Sid Valley i-Tree Eco Survey
Sidmouth Arboretum – the country’s first civic arboretum – is measuring the benefits and true value of the trees in Sid Valley.
Established in 2010, the Arboretum is not restricted to a single site but incorporates the whole of the parish – including trees on both public and private property.
To assist in planning for the future, to know which trees to plant and where, the Arboretum has worked in partnership with Treeconomics to train volunteers to complete an i-Tree Eco survey and to identify and assess the health of Sidmouth’s trees.
During the ‘leaf on’ period of 2014 a team of volunteer surveyors visited 201 randomly selected plots, recording a wide range of tree and shrub species, their size and condition, and the type of land use.
Trees can help improve air quality by reducing air temperature (lowering ozone levels), absorbing them through the leaf surfaces and by intercepting particulate matter (e.g. smoke, pollen, ash, dust). Treeconomics estimated the value of the Sid Valley trees’ pollution removal at a considerable £720,000. Annual carbon sequestration services provided by the trees were valued at £150,000. Trees also make a valuable contribution to the reduction of storm water run off as their root systems promote infiltration and storage in the soil. The valley trees were estimated to reduce run off by 215,000 cubic metres a year. Ash and Birch are particularly good at this in the wider landscape, with Ash comprising 10.7% of the Sid Valley tree population and Birch constituting 8.9%.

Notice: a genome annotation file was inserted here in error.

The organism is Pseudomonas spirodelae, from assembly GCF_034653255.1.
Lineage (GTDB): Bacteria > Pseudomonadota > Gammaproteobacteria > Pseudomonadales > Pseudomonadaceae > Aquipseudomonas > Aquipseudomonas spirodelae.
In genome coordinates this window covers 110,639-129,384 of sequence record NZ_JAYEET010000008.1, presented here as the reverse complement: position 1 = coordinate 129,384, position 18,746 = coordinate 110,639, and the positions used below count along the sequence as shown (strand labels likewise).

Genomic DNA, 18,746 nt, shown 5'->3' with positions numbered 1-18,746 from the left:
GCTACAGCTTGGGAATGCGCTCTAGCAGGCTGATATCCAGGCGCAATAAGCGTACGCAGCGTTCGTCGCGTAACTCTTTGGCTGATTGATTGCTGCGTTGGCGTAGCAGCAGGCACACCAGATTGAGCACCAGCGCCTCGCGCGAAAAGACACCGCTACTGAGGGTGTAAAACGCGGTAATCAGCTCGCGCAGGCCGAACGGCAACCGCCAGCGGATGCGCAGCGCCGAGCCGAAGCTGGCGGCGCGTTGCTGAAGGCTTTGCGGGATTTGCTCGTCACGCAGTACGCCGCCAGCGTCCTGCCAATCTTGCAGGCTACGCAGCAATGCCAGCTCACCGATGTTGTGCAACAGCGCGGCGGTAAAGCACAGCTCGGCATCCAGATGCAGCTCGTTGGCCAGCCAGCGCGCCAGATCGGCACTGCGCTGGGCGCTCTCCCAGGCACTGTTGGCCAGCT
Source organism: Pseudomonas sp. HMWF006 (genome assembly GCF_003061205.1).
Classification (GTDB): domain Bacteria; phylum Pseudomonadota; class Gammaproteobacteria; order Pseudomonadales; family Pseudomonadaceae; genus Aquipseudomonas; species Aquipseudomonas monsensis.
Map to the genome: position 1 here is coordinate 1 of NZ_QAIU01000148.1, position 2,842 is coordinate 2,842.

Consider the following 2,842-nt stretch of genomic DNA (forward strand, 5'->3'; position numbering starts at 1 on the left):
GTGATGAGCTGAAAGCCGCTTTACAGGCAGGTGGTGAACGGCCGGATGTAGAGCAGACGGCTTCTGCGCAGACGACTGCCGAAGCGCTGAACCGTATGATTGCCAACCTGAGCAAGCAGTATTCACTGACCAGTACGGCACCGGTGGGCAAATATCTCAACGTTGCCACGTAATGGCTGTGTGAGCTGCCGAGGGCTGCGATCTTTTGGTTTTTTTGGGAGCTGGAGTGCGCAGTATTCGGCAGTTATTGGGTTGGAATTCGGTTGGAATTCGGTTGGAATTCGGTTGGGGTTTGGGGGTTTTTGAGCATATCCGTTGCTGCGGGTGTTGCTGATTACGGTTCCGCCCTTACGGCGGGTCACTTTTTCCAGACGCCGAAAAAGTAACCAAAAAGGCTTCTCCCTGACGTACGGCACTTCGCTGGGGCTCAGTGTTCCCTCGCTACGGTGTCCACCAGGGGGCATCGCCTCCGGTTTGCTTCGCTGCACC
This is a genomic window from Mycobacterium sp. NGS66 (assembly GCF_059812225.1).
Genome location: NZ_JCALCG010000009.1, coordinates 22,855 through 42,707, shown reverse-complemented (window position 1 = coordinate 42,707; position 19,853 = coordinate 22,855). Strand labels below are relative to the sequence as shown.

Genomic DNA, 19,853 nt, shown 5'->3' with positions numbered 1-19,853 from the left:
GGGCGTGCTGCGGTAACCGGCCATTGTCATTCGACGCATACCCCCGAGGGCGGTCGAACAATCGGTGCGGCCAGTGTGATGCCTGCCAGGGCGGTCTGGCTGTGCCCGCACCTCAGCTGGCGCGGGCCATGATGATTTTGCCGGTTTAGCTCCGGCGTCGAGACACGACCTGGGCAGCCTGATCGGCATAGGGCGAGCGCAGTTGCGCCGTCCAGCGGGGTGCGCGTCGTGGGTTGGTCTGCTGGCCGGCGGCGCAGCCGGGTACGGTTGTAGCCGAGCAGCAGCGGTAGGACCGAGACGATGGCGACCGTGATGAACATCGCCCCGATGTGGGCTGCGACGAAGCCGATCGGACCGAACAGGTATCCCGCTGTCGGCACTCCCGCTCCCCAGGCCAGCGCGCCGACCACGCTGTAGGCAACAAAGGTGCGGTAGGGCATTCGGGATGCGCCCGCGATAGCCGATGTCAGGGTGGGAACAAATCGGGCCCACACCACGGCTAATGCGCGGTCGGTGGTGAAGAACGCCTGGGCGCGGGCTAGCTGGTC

As commented in the summary report:
“The replacement cost of a tree is the cost of replacing it with a similar size and species of tree. Putting a pound value on trees does help us understand that care and maintenance are real issues, especially in the urban landscape. Sid valley trees have a replacement cost of £170 million. This helps us plan and budget. The value of a mature existing tree measured on ecological services, property values, cooling, health, amenity (i.e. prettiness) – all have £ values, seldom acknowledged.”
The Arboretum are now using the results to inform a community tree strategy and recently held a Tree Summit to engage the wider public.